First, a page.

Chase Bliss Lossy review – dial-up internet never sounded so good
This lo-fi pedal distills the popular Goodhertz plugin into a new and guitar-centric form – but is it worth the effort?
Chase Bliss Lossy
Most of the people reading this will be old enough to get a bit nostalgic about the early 2000s – or as you might remember it if you’re over the age of 35 ‘yesterday’. Yes, from baggy jeans and sweepy haircuts to dial-up internet and Limewire, the 2000s nostalgia is back and it’s cool again, grandpa.
- READ MORE: Chase Bliss Generation Loss MkII review: A digital effect to make everything sound extra-analogue
It’s the perfect moment then, for two of the most innovative companies in their respective fields – pedal geniuses Chase Bliss and plugin savants Goodhertz – to make the ‘bad’ audio artefacts of our youths into something musical. Have they achieved it? Let’s find out.
Is the Chase Bliss Lossy easy to use?
Before we begin, a reminder that Chase Bliss is peerless as a modern and defiantly different effects brands that has got to where it is today by creating pedals that will push you to think outside of the box.
To do that, things tend to get a little weird, and the desire to maximise the creative experience comes at the expense of and plug and play considerations. Simply put and if you didn’t know already, this is a pedal that will require a fairly hefty amount of manual reading and experimentation to get the best out of – as is the case with most Chase Bliss pedals.
With that in mind then, and presuming that you’re the sort of person prepared to sign up to the above, let’s get to know Lossy.
What is the Chase Bliss Lossy?
Remember those low-quality, sketchy mp3s I was talking about up top? Well, in essence that’s what we’re talking about here. The original Lossy started life as a plugin released back in 2015 by Goodhertz, and its stated mission was to allow you to imbue your sounds with all the digital low-fidelity imperfections that came when crushing a waveform small enough to fit the 64kbps codec, or of a degraded video call in the earliest days of Skype.
Goodhertz’s main goal with this plugin was to “make it easy to recreate the sound of a bad mp3 in real-time, without having to bounce a track to and from an mp3.” Lossy has been used by various artists in the years since, most notably by Phoebe Bridgers on the track Savior Complex from her Grammy-nominated Punisher LP.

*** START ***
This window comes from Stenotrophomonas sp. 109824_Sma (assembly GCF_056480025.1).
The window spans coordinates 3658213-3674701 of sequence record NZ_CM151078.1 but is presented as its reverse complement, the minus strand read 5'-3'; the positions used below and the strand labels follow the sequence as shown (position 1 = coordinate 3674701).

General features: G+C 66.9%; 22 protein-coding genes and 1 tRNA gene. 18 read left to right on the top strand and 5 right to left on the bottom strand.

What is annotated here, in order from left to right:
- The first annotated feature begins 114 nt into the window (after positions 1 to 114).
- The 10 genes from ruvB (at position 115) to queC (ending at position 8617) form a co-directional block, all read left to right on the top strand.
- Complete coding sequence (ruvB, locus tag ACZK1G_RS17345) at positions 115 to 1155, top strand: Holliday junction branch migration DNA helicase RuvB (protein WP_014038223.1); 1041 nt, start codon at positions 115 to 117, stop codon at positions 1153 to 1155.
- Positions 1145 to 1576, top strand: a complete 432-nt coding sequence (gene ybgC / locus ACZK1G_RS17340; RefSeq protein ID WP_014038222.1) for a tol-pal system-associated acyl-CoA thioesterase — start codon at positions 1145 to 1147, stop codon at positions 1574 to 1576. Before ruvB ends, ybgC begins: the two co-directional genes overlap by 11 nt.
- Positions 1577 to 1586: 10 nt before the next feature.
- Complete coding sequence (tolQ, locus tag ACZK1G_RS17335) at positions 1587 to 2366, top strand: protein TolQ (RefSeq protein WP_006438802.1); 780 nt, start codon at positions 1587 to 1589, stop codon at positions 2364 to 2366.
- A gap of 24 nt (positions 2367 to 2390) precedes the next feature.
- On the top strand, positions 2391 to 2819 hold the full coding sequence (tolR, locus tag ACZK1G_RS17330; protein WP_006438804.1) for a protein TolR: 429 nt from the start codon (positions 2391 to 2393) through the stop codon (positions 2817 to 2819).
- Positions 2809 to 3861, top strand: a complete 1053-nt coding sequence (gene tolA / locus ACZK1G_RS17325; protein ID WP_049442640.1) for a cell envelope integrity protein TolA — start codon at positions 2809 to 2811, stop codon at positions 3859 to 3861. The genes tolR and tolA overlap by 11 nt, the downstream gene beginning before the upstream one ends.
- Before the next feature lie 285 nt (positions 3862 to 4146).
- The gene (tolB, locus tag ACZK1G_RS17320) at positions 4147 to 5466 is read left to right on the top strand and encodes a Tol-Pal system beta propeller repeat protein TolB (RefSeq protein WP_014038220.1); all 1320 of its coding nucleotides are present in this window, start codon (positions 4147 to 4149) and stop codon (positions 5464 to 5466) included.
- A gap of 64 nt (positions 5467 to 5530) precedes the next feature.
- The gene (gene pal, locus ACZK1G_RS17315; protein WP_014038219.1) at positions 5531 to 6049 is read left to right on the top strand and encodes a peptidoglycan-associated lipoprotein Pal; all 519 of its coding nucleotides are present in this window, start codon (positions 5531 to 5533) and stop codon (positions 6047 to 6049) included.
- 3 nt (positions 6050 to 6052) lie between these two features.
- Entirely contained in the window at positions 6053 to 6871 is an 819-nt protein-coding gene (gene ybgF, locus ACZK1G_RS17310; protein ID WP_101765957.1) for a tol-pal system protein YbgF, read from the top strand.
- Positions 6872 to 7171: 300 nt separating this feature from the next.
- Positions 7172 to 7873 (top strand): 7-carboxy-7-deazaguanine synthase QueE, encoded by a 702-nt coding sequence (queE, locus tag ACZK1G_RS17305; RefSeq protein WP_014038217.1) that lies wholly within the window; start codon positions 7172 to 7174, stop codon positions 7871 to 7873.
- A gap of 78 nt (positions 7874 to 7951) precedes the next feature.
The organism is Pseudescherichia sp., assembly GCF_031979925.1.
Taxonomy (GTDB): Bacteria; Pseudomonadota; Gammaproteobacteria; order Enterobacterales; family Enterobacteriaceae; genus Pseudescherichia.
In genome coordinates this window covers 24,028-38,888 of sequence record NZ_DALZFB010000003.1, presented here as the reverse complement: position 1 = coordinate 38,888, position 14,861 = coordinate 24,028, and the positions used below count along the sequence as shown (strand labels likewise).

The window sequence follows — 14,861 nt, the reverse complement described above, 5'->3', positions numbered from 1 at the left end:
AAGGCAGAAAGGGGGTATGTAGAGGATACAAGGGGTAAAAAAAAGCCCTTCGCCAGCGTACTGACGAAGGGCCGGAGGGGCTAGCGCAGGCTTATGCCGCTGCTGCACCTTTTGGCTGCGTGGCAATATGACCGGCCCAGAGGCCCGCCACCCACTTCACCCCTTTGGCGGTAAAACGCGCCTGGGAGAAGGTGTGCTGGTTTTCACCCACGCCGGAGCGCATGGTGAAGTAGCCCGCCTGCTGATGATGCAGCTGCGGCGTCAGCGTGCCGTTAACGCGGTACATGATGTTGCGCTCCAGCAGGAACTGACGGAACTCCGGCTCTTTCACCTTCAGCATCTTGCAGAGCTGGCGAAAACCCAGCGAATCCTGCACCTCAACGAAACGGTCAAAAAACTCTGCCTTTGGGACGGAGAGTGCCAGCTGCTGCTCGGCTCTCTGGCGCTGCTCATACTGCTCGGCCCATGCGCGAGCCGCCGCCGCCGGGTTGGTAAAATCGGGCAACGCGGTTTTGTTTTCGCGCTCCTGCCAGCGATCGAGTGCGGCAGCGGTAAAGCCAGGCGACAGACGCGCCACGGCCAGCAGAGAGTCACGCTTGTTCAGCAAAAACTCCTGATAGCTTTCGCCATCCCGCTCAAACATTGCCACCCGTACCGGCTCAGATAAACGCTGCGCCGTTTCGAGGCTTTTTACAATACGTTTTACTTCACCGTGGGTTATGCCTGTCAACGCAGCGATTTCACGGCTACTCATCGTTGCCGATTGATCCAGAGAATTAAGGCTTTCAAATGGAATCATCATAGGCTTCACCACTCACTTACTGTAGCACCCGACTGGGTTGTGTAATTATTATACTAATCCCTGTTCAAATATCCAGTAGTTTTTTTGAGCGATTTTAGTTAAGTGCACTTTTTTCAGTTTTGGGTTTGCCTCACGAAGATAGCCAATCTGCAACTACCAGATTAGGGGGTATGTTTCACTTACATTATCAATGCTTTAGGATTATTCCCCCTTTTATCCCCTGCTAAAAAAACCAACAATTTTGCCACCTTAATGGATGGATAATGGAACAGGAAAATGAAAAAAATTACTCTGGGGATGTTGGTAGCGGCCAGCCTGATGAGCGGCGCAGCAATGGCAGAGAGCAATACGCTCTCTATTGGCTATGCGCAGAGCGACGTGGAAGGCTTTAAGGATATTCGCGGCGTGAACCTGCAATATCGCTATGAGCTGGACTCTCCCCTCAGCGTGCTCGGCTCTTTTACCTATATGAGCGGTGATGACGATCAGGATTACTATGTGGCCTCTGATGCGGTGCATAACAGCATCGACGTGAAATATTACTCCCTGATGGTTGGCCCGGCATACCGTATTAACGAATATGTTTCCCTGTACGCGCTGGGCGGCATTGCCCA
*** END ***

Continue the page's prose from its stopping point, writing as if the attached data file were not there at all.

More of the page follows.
For most guitar players, having something in plugin format is all well and good – but what happens when we want to create that effect in real-time? Enter then, Chase Bliss. The Lossy pedal not only encapsulates everything that people loved about the original’s lofi sound, but also adds a bunch of new features to enhance the real-time experience, such as a built-in limiter, evolving spectral freeze, and two new modes – all-wet and slow.
What does the Chase Bliss Lossy sound like?
While I mentioned that a certain degree of manual consultation is needed to really get the best out of the Lossy, you shouldn’t let the trademark rack of dip switches on the top scare you – like all Chase Bliss pedals, it’s not as daunting as that might make it seem.
The trick to getting the best out of Lossy is to understand the ebb and flow between the three different Modes (inverse, standard and phase jitter) and the Packets, which “introduce unpredictability and motion”.
Being the millennial that I am, I decided to use my Squier Classic Vibe Starcaster plugged into my Fender 68’ Custom Deluxe Reverb to channel Kid A era nostalgia. Starting with everything at noon, I set the Mode control to ‘phase jitter’ and the Packet to repeat and I was instantly greeted with a sound akin to Jonny Greenwood being channelled through dial-up modem.
As with most Chase Bliss pedals, even controls that seem straightforward aren’t – as typified by the Verb control. You might assume that this is just a reverb, and you’d be correct… but also not. It doesn’t sound like a typical reverb – the sort you’d hear in any real-life situation – instead it’s more like the ugly echo you’d hear trailing out on a bad Zoom call. It’s not for everyone, but for creating these lo-fi digital soundscapes, it’s absolutely perfect.
Lossy’s new freeze function is the crowning achievement of the pedal format however – it’s the place where I find myself getting lost in a world of sonic exploration. Though a freeze mode is quite a common one that you see on a fair few pedals now (not least EHX’s pedal of the same name) but Lossy’s take – affectionately dubbed ‘Slushy’ – is something else entirely.
Slushy updates and adapts the frozen sound to your playing in real-time, allowing you to create beautiful synth-like pads that constantly evolve and adapt without ever overshadowing what you’re playing. It’s that classic ‘you could use this pedal to start an entire band’ thing.
Is the Chase Bliss Lossy worth it?
Other brands have tried to put a plugin in pedal form and the results are often left feeling exactly that – a strange marriage of two worlds that don’t entirely work together. The Lossy is different. It’s a testament to Chase Bliss’s engineering team and its willingness to collaborate with others that this feels like its own thing, both a faithful replication of the original plugin but at the same time every bit a guitar pedal.
It’s also a reminder that Chase Bliss pedals are far more than just impressive technical exercises – they are inspirational musical devices that push you into new and previously uncharted musical territory, far beyond the boundaries of Y2K.